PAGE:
Black mold is not something to mess with. But good news: Chances are it's not going to mess with an unborn fetus.

By Jeanne Faulkner
Emituu/Shutterstock

Finding black mold can be concerning—especially if you have a baby on the way. But there are no known studies relating the effects of mold on human pregnancy. Studies have shown the substances molds produce may have a link to birth defects in animals, though they may not have the same effect on humans because test animals are exposed in ways that are very different to the ways humans are exposed.

What that means is: nobody in their right mind is going to test toxic substances on a pregnant lady and pregnant ladies are unlikely to be exposed to enough mold-toxins to do any damage during normal interactions. Their recommendation is to remove the mold ASAP—but you should try to stay out of the mold removal operations. It's unlikely to do you or your baby any harm but still, black mold is gross and scary.

RELATED17 Tips for a Healthy Pregnancy

Now, let's talk about how resilient and tough those little fetuses are. Think about the huge number of babies conceived after a few too many double margaritas and a pack of Camels. Think about how much junk a woman can consume in those first few weeks (months?) before she has a clue she's pregnant. You hear about women (and I've met a few) who never knew they were pregnant until a stomachache brought them to the emergency room in labor. They probably weren't following the best medical advice to avoid consuming anything during pregnancy not grown in an organic monastery.

How about babies in third-world countries whose mothers have little to eat, no clean place to live and polluted air and water? For the most part, these babies are fine. I'm in the unfortunate position of seeing drug and alcohol exposed babies in the first few days of life. These are tough little guys who, for the most part, seem OK. Of course, we don't know what the rest of their lives will be like, but at least physically, they look pretty good.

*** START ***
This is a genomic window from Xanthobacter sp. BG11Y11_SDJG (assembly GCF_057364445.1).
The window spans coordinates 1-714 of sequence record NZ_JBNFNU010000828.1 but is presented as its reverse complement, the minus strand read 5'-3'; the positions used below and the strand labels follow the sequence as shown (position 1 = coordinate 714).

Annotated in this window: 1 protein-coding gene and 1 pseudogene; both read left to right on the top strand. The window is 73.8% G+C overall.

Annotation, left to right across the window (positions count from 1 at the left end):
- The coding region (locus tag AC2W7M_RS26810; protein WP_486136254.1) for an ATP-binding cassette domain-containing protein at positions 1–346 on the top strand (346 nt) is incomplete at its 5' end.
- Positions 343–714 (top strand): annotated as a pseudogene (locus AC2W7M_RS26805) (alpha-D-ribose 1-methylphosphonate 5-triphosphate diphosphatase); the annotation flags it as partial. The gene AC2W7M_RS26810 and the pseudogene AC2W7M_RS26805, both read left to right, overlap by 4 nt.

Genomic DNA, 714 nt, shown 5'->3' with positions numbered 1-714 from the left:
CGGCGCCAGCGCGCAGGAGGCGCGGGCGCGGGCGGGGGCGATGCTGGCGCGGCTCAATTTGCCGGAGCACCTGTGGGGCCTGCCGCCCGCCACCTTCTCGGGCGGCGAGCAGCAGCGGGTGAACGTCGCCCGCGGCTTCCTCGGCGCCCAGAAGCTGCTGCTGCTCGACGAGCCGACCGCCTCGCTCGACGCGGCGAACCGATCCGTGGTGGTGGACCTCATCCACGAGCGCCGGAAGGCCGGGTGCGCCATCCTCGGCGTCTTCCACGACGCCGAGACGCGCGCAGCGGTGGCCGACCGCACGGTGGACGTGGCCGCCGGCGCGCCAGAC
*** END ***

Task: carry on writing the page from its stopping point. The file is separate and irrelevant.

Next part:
RELATEDWhat's Safe to Eat When You're Pregnant — And What's Not

Cells divide so fast in the first fragile weeks of pregnancy it's amazing they don't all go haywire when we inhale a lung-full of bus-exhaust. Most of the time, however, regardless of what we mothers do, they divide, multiply and turn into vital organs, then beautiful babies, just like they're supposed to.

The statistics tell us that 20% of all pregnancies end in miscarriage, most of those before we know we're pregnant. Sure, that's a daunting number but that means that 80% go full term and most of those result in lovely children. Of those 80%, you can bet that not every mother is drinking only purified spring water out of sterilized chalices while munching carrot sticks grown by virgin farmers. A lot of those mothers are eating Twinkies and drinking Red Bull and still have lovely children.

This is not, by any means, a license to eat, drink, inhale, or in any way partake in junk. Just the opposite, really. We, as parents, have a huge obligation to take the very best care of our children and ourselves possible. Nutrition and the environment our children grow up in have a huge impact on their development, intellect, and well-being. These babies will be the generation that rules the world in not too many years. Let's treat them really, really, well in hopes they'll be healthy, happy, and well adapted, with parents who feel the same. Be reassured though, that even when exposed to less than perfect elements (like black mold), they usually turn out just fine.

So what's the take-home message, here? Get away from the mold, eat and drink carefully, exercise, get good medical care and hope for the best. You have an excellent chance of having a healthy full-term baby and 100% chance of having the best little baby on the planet.

RELATEDHow to Avoid Hidden Toxins During Pregnancy

Advertisement

Comments

Be the first to comment!